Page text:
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Dream of going green? Explore these terrace farms from around the world – Film Daily

Terrace farms were an ancient yet ingenious solution to the issue of seemingly unfarmable land. Cultivating rice crops requires completely flat fields. As a result, farmers in mountainous regions struggled to create productive crops. Luckily, farmers discovered how to turn their hillside landscapes into eye-catching crops!

Thousands of years ago, farmers created a series of layered platforms which descended the mountainous slopes. These terrace farms not only produced hillside crops but also required less water & prevented soil erosion. Let’s take a look at some of the most historic & gorgeous terrace farms around the world!

Machu Picchu 

Despite being placed on one of the steepest mountains in the world, the Incas utilized terrace farming in the Andes. By using resilient crops such as corn, quinoa, and potatoes, the Inca civilization was able to flourish in such harsh terrain.

As global warming becomes more prevalent, South American farmers are returning to their roots. Farmers are revitalizing terrace farms due to their water-saving benefits. Many farms throughout South America are now rehabilitating ancient terrace farming methods.  

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Sa Pa Terraces

Sa Pa, Vietnam’s terrace farms have been voted as one out of seven of the most beautiful fields in Asia by US magazine’s Travel & Leisure readers. Sa Pa terrace farms are a popular tourist destination in Vietnam. The rice farms are located in Muong Hoa Valley which is in between Sa Pa district and Fansipan Mountain.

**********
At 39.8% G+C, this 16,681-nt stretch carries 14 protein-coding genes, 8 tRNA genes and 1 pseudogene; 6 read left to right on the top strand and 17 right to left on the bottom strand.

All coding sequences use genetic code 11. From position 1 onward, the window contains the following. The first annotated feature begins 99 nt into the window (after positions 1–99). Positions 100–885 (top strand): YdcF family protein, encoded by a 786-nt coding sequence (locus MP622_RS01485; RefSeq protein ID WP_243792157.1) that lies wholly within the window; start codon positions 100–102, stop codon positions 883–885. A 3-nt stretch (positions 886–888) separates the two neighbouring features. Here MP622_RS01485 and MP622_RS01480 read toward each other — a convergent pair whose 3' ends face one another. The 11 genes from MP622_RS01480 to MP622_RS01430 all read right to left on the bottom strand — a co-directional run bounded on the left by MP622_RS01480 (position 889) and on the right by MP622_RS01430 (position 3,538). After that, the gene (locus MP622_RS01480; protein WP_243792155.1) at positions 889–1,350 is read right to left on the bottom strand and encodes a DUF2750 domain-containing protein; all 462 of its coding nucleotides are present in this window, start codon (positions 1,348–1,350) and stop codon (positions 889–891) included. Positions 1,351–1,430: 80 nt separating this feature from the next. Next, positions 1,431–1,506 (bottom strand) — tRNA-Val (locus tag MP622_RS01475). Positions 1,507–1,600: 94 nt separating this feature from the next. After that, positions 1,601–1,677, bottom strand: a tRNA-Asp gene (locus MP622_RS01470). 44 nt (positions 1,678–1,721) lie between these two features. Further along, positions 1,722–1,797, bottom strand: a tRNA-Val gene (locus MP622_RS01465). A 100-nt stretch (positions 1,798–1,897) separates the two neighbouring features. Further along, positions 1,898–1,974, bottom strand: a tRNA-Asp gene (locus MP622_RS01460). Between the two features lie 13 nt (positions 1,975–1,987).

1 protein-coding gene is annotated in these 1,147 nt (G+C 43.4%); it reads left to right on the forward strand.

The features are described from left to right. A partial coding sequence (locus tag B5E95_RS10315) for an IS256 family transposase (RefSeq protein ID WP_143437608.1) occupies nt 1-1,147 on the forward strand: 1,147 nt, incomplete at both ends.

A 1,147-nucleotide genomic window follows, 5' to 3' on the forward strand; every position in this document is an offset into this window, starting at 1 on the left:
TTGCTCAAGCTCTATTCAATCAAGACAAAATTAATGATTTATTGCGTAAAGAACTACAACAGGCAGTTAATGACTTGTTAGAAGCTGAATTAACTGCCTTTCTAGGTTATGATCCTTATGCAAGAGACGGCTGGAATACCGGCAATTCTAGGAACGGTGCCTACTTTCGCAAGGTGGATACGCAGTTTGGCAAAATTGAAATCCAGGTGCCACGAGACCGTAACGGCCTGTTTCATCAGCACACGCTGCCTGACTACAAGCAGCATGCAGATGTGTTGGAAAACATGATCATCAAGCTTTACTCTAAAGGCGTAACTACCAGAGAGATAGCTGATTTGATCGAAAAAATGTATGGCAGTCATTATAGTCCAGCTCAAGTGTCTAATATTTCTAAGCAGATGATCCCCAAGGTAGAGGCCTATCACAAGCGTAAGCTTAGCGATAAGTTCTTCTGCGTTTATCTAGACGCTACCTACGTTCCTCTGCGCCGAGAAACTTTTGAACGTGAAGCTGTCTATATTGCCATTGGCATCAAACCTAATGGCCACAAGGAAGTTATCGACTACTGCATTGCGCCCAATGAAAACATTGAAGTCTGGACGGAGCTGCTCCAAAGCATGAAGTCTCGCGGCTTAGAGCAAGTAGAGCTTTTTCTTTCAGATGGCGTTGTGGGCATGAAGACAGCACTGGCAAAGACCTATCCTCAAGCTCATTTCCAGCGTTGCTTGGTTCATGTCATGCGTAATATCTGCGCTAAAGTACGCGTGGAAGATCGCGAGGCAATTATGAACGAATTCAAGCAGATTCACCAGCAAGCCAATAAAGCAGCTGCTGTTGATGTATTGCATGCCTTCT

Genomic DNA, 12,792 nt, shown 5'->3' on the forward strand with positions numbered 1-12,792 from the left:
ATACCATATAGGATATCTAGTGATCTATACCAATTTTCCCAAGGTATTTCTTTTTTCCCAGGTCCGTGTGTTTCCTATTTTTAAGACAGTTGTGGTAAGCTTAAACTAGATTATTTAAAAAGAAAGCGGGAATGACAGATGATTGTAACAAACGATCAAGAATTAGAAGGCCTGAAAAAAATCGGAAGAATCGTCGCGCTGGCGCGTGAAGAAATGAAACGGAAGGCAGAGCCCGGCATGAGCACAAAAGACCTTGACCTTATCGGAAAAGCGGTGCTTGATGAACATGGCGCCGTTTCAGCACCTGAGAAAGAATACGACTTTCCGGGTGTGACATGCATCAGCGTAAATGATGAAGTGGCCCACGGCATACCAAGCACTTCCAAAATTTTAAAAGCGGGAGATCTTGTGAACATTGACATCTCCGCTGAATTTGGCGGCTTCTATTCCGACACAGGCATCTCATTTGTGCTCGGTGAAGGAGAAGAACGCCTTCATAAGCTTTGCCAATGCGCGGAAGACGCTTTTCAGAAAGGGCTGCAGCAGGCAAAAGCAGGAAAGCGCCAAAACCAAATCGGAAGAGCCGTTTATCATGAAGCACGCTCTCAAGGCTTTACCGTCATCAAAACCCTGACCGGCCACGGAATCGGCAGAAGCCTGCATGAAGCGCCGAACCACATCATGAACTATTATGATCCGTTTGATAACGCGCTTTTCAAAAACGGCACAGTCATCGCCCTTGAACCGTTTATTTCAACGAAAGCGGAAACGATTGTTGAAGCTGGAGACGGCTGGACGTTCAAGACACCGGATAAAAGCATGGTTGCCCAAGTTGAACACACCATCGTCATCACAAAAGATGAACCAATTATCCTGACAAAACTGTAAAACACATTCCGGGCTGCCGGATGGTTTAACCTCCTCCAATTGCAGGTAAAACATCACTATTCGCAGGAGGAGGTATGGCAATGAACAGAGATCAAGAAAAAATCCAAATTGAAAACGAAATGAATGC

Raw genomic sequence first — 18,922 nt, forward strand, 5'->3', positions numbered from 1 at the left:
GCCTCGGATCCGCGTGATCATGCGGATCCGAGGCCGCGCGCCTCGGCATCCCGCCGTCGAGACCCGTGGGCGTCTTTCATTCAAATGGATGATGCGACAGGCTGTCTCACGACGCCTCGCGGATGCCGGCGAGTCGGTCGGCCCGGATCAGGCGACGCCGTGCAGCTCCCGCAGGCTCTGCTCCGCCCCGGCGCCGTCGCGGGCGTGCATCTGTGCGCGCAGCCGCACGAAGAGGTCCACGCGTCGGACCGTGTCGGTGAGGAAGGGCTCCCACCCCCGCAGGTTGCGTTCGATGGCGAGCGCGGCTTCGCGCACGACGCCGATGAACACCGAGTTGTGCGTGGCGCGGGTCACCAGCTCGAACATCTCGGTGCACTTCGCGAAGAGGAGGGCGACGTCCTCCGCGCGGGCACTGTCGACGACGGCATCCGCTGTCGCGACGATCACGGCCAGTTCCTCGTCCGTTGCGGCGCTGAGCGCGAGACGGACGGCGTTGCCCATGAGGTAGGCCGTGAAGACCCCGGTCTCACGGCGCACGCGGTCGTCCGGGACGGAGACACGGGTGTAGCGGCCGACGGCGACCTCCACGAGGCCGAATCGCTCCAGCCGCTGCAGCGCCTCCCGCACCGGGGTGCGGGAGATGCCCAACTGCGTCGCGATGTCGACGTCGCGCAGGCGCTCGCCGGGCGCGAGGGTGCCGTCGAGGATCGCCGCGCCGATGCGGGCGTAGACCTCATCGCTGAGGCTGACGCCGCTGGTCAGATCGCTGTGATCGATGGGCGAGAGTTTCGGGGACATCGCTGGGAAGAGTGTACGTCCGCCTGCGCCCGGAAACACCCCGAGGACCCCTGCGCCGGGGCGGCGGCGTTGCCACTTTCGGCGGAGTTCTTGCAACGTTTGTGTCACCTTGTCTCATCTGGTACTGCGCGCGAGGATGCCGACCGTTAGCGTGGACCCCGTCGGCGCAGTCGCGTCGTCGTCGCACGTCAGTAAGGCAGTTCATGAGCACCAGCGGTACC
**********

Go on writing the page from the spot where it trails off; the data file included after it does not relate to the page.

Local farmers produce rice on these fantastic terraces which can be found from the bottom of the mountain to its very top. The color of these beautiful terrace farms changes throughout the seasons. Tourists can see the bright green steps from June to July. While in September & October, the platforms are colored a brilliant gold. 

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Salinas De Maras

The Maras salt flats are one of the most unique terrace farms to witness. These salt flats were also created by the Incas on their mountainous land. These salt pans are still in use just as they were thousands of years ago.

Considered some of the best salt in the world, the product is made by salt-infused water which flows down the mountain into the terraces. Once the water evaporates, the pure salt remains. 

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Jatiluwih, West Bali

The rice terraces in Jatiluwih were once considered a UNESCO World Heritage site and cover more than 600 hectares of land. These terrace farms are considered to be one of the largest and most captivating of all of Bali.

Visiting the Bali terrace farm requires a small fee; however, all proceeds go to the local village’s cooperative fund which maintains the historical site. The cooperative Subak also ensures an even distribution of water between the local terrace farms.

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Longji Rice Terraces

Also known as Dragon’s Backbone, these Chinese rice terraces were built more than 500 years ago. The terrace farms are located sixty-two miles from the picturesque city of Guilin, China. The winding platforms rise as high as 2,600 feet above sea level.

Dragon’s Backbone received its name due to the terraces’ resemblance to dragon scales. The mountain’s summit also looks similar to the backbone of a dragon.  The green rice shoots are the most vibrant during the summer. 

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Banaue Rice Terraces

These rice terraces in the Philippines were named a UNESCO World Heritage site in 1995. The Banaue rice terraces are also considered the eighth wonder of the world. The Ifugao tribes hand-carved the terraces over 2,000 years ago.  

The terrace farms reach as high as 4,900 feet above sea level on the Cordilleras mountains. Even today, locals work on the descending terraces and farm organic rice. However, as younger generations turn away from farming jobs, the Banaue rice terraces have begun to suffer.

Are you dying to travel to these terrace farms around the world? Which one do you think is the most stunning? Let us know in the comments below!

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